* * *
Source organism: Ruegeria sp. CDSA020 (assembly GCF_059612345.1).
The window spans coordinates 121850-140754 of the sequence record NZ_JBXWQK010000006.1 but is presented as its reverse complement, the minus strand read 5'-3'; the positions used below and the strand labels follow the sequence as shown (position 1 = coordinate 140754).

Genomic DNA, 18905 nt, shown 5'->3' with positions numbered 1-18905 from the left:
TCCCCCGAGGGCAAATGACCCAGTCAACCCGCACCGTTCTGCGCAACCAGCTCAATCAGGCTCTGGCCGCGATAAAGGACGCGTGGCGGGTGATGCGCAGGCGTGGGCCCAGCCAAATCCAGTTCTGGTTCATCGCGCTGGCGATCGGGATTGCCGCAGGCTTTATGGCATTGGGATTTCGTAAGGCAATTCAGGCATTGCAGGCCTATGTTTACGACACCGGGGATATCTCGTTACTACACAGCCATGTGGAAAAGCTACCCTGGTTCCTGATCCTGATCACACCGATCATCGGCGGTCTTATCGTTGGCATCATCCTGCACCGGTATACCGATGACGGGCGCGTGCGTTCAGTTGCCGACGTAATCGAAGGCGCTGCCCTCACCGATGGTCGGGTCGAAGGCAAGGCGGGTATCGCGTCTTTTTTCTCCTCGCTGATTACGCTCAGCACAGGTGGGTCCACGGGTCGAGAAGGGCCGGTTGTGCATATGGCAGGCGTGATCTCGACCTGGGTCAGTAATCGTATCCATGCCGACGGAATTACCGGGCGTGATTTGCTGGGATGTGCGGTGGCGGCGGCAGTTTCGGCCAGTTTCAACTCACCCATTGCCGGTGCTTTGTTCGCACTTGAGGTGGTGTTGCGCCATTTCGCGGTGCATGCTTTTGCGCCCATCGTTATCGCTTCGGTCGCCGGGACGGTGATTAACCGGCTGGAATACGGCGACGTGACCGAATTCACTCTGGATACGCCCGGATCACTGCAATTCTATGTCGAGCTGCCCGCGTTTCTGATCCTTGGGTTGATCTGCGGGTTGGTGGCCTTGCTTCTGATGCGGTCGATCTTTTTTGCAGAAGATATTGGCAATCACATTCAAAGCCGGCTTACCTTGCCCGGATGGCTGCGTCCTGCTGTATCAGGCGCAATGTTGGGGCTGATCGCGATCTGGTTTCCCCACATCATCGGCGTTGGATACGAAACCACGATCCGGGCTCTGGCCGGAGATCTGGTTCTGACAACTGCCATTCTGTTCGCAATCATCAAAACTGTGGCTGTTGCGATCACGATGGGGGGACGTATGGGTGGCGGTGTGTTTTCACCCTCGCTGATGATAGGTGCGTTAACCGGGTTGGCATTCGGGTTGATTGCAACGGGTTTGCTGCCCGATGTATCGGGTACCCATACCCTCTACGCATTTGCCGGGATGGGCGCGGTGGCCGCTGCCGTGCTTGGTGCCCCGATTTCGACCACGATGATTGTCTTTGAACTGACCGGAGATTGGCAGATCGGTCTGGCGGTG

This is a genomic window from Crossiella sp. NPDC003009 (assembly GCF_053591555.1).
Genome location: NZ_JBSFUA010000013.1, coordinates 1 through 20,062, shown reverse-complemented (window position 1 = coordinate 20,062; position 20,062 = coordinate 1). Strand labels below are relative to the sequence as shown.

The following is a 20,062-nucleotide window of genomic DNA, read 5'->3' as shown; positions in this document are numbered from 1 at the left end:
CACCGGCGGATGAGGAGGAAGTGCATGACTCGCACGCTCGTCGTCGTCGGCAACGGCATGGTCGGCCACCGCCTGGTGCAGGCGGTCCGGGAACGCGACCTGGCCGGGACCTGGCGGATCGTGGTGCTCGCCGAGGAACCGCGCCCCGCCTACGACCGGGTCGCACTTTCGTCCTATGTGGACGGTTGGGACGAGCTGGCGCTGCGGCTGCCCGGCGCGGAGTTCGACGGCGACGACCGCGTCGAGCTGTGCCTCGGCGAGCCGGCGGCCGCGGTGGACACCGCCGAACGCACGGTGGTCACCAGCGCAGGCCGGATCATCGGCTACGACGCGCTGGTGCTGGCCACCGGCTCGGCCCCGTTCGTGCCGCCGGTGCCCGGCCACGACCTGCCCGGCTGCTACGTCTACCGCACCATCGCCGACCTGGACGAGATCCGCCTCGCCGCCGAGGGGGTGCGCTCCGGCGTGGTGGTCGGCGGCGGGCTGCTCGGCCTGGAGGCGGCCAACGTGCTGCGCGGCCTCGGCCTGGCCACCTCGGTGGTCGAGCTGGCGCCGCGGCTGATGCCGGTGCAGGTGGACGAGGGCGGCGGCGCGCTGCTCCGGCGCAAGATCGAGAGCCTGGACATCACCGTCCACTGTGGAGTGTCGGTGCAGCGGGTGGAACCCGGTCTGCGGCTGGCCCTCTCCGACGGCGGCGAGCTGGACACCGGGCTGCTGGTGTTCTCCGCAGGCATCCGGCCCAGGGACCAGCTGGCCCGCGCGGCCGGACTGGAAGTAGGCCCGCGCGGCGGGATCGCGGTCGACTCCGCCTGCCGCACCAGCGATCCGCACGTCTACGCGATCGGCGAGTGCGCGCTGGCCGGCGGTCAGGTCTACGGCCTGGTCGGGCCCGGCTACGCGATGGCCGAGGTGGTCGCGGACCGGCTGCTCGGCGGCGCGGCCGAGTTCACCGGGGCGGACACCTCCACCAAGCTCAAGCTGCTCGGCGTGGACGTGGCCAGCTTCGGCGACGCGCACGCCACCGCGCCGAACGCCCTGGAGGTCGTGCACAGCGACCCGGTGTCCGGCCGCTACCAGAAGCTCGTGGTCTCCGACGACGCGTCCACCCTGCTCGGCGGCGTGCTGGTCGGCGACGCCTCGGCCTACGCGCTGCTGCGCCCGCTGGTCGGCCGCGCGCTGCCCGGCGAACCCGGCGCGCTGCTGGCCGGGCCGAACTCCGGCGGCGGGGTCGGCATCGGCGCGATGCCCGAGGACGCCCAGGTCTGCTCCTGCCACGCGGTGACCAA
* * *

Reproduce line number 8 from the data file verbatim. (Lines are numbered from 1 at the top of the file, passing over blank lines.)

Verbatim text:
CACCGGCGGATGAGGAGGAAGTGCATGACTCGCACGCTCGTCGTCGTCGGCAACGGCATGGTCGGCCACCGCCTGGTGCAGGCGGTCCGGGAACGCGACCTGGCCGGGACCTGGCGGATCGTGGTGCTCGCCGAGGAACCGCGCCCCGCCTACGACCGGGTCGCACTTTCGTCCTATGTGGACGGTTGGGACGAGCTGGCGCTGCGGCTGCCCGGCGCGGAGTTCGACGGCGACGACCGCGTCGAGCTGTGCCTCGGCGAGCCGGCGGCCGCGGTGGACACCGCCGAACGCACGGTGGTCACCAGCGCAGGCCGGATCATCGGCTACGACGCGCTGGTGCTGGCCACCGGCTCGGCCCCGTTCGTGCCGCCGGTGCCCGGCCACGACCTGCCCGGCTGCTACGTCTACCGCACCATCGCCGACCTGGACGAGATCCGCCTCGCCGCCGAGGGGGTGCGCTCCGGCGTGGTGGTCGGCGGCGGGCTGCTCGGCCTGGAGGCGGCCAACGTGCTGCGCGGCCTCGGCCTGGCCACCTCGGTGGTCGAGCTGGCGCCGCGGCTGATGCCGGTGCAGGTGGACGAGGGCGGCGGCGCGCTGCTCCGGCGCAAGATCGAGAGCCTGGACATCACCGTCCACTGTGGAGTGTCGGTGCAGCGGGTGGAACCCGGTCTGCGGCTGGCCCTCTCCGACGGCGGCGAGCTGGACACCGGGCTGCTGGTGTTCTCCGCAGGCATCCGGCCCAGGGACCAGCTGGCCCGCGCGGCCGGACTGGAAGTAGGCCCGCGCGGCGGGATCGCGGTCGACTCCGCCTGCCGCACCAGCGATCCGCACGTCTACGCGATCGGCGAGTGCGCGCTGGCCGGCGGTCAGGTCTACGGCCTGGTCGGGCCCGGCTACGCGATGGCCGAGGTGGTCGCGGACCGGCTGCTCGGCGGCGCGGCCGAGTTCACCGGGGCGGACACCTCCACCAAGCTCAAGCTGCTCGGCGTGGACGTGGCCAGCTTCGGCGACGCGCACGCCACCGCGCCGAACGCCCTGGAGGTCGTGCACAGCGACCCGGTGTCCGGCCGCTACCAGAAGCTCGTGGTCTCCGACGACGCGTCCACCCTGCTCGGCGGCGTGCTGGTCGGCGACGCCTCGGCCTACGCGCTGCTGCGCCCGCTGGTCGGCCGCGCGCTGCCCGGCGAACCCGGCGCGCTGCTGGCCGGGCCGAACTCCGGCGGCGGGGTCGGCATCGGCGCGATGCCCGAGGACGCCCAGGTCTGCTCCTGCCACGCGGTGACCAA